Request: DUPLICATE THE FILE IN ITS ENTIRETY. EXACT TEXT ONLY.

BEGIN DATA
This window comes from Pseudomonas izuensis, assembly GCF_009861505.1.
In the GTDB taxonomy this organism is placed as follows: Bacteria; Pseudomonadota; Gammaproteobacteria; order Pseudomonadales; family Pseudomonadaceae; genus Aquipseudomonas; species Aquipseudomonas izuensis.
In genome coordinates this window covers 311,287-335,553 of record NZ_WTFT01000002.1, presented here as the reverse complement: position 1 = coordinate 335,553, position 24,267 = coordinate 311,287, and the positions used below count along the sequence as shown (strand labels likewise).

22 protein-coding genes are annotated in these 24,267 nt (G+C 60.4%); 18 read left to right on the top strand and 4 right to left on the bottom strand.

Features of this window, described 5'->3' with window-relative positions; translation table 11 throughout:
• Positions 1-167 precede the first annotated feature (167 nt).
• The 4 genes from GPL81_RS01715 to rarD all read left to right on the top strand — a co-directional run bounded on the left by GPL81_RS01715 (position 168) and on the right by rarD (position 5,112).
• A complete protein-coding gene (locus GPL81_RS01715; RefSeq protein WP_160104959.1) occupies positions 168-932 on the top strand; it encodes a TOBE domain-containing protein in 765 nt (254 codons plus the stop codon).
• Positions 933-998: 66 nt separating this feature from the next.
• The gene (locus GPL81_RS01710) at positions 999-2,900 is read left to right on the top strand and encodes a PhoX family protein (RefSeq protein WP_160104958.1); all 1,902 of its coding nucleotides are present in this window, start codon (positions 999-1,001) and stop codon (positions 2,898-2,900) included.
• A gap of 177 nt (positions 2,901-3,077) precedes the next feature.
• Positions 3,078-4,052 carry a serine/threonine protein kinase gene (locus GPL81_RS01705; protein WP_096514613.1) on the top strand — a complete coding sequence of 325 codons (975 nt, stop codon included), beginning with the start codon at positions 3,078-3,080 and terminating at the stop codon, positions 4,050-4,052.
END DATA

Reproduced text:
This window comes from Pseudomonas izuensis, assembly GCF_009861505.1.
In the GTDB taxonomy this organism is placed as follows: Bacteria; Pseudomonadota; Gammaproteobacteria; order Pseudomonadales; family Pseudomonadaceae; genus Aquipseudomonas; species Aquipseudomonas izuensis.
In genome coordinates this window covers 311,287-335,553 of record NZ_WTFT01000002.1, presented here as the reverse complement: position 1 = coordinate 335,553, position 24,267 = coordinate 311,287, and the positions used below count along the sequence as shown (strand labels likewise).

22 protein-coding genes are annotated in these 24,267 nt (G+C 60.4%); 18 read left to right on the top strand and 4 right to left on the bottom strand.

Features of this window, described 5'->3' with window-relative positions; translation table 11 throughout:
• Positions 1-167 precede the first annotated feature (167 nt).
• The 4 genes from GPL81_RS01715 to rarD all read left to right on the top strand — a co-directional run bounded on the left by GPL81_RS01715 (position 168) and on the right by rarD (position 5,112).
• A complete protein-coding gene (locus GPL81_RS01715; RefSeq protein WP_160104959.1) occupies positions 168-932 on the top strand; it encodes a TOBE domain-containing protein in 765 nt (254 codons plus the stop codon).
• Positions 933-998: 66 nt separating this feature from the next.
• The gene (locus GPL81_RS01710) at positions 999-2,900 is read left to right on the top strand and encodes a PhoX family protein (RefSeq protein WP_160104958.1); all 1,902 of its coding nucleotides are present in this window, start codon (positions 999-1,001) and stop codon (positions 2,898-2,900) included.
• A gap of 177 nt (positions 2,901-3,077) precedes the next feature.
• Positions 3,078-4,052 carry a serine/threonine protein kinase gene (locus GPL81_RS01705; protein WP_096514613.1) on the top strand — a complete coding sequence of 325 codons (975 nt, stop codon included), beginning with the start codon at positions 3,078-3,080 and terminating at the stop codon, positions 4,050-4,052.